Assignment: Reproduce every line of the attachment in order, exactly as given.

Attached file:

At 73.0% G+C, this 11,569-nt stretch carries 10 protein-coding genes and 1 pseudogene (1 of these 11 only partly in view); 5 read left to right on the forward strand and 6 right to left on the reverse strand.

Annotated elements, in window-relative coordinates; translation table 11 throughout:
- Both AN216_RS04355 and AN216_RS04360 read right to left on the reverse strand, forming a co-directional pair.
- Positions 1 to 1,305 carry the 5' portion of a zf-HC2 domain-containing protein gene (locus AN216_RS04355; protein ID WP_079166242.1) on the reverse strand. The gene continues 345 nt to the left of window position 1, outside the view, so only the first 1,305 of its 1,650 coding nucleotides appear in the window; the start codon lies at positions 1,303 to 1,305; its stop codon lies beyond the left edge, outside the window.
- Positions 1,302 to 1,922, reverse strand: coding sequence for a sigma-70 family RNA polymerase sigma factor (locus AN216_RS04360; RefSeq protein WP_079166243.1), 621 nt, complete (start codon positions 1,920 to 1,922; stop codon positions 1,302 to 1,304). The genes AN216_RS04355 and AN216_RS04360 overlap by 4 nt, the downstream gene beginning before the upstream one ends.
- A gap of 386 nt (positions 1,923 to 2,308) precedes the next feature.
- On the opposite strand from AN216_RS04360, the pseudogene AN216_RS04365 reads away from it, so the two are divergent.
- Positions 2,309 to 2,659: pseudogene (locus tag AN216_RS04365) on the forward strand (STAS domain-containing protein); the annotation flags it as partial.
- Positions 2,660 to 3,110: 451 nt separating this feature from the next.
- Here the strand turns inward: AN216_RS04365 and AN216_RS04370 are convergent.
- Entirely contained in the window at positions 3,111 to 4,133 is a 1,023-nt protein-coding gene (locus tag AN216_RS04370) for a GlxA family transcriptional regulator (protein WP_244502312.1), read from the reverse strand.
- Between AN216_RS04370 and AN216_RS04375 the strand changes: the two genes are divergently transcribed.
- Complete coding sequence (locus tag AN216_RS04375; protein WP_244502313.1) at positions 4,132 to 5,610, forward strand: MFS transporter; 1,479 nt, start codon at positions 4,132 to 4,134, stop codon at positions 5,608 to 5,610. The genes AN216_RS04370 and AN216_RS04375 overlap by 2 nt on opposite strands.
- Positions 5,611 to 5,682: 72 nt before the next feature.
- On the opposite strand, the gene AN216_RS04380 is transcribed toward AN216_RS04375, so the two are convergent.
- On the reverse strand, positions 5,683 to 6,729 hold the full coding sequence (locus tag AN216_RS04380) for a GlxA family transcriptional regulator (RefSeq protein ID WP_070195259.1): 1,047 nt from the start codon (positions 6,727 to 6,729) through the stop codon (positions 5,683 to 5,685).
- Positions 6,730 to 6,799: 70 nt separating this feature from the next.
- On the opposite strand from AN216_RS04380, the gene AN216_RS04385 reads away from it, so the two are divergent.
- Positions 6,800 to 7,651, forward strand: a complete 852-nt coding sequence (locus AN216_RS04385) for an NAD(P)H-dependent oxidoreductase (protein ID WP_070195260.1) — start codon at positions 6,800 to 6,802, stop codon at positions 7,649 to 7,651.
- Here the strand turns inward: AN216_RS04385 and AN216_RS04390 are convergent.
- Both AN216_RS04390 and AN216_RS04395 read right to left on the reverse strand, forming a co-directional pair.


At 73.0% G+C, this 11,569-nt stretch carries 10 protein-coding genes and 1 pseudogene (1 of these 11 only partly in view); 5 read left to right on the forward strand and 6 right to left on the reverse strand.

Annotated elements, in window-relative coordinates; translation table 11 throughout:
- Both AN216_RS04355 and AN216_RS04360 read right to left on the reverse strand, forming a co-directional pair.
- Positions 1 to 1,305 carry the 5' portion of a zf-HC2 domain-containing protein gene (locus AN216_RS04355; protein ID WP_079166242.1) on the reverse strand. The gene continues 345 nt to the left of window position 1, outside the view, so only the first 1,305 of its 1,650 coding nucleotides appear in the window; the start codon lies at positions 1,303 to 1,305; its stop codon lies beyond the left edge, outside the window.
- Positions 1,302 to 1,922, reverse strand: coding sequence for a sigma-70 family RNA polymerase sigma factor (locus AN216_RS04360; RefSeq protein WP_079166243.1), 621 nt, complete (start codon positions 1,920 to 1,922; stop codon positions 1,302 to 1,304). The genes AN216_RS04355 and AN216_RS04360 overlap by 4 nt, the downstream gene beginning before the upstream one ends.
- A gap of 386 nt (positions 1,923 to 2,308) precedes the next feature.
- On the opposite strand from AN216_RS04360, the pseudogene AN216_RS04365 reads away from it, so the two are divergent.
- Positions 2,309 to 2,659: pseudogene (locus tag AN216_RS04365) on the forward strand (STAS domain-containing protein); the annotation flags it as partial.
- Positions 2,660 to 3,110: 451 nt separating this feature from the next.
- Here the strand turns inward: AN216_RS04365 and AN216_RS04370 are convergent.
- Entirely contained in the window at positions 3,111 to 4,133 is a 1,023-nt protein-coding gene (locus tag AN216_RS04370) for a GlxA family transcriptional regulator (protein WP_244502312.1), read from the reverse strand.
- Between AN216_RS04370 and AN216_RS04375 the strand changes: the two genes are divergently transcribed.
- Complete coding sequence (locus tag AN216_RS04375; protein WP_244502313.1) at positions 4,132 to 5,610, forward strand: MFS transporter; 1,479 nt, start codon at positions 4,132 to 4,134, stop codon at positions 5,608 to 5,610. The genes AN216_RS04370 and AN216_RS04375 overlap by 2 nt on opposite strands.
- Positions 5,611 to 5,682: 72 nt before the next feature.
- On the opposite strand, the gene AN216_RS04380 is transcribed toward AN216_RS04375, so the two are convergent.
- On the reverse strand, positions 5,683 to 6,729 hold the full coding sequence (locus tag AN216_RS04380) for a GlxA family transcriptional regulator (RefSeq protein ID WP_070195259.1): 1,047 nt from the start codon (positions 6,727 to 6,729) through the stop codon (positions 5,683 to 5,685).
- Positions 6,730 to 6,799: 70 nt separating this feature from the next.
- On the opposite strand from AN216_RS04380, the gene AN216_RS04385 reads away from it, so the two are divergent.
- Positions 6,800 to 7,651, forward strand: a complete 852-nt coding sequence (locus AN216_RS04385) for an NAD(P)H-dependent oxidoreductase (protein ID WP_070195260.1) — start codon at positions 6,800 to 6,802, stop codon at positions 7,649 to 7,651.
- Here the strand turns inward: AN216_RS04385 and AN216_RS04390 are convergent.
- Both AN216_RS04390 and AN216_RS04395 read right to left on the reverse strand, forming a co-directional pair.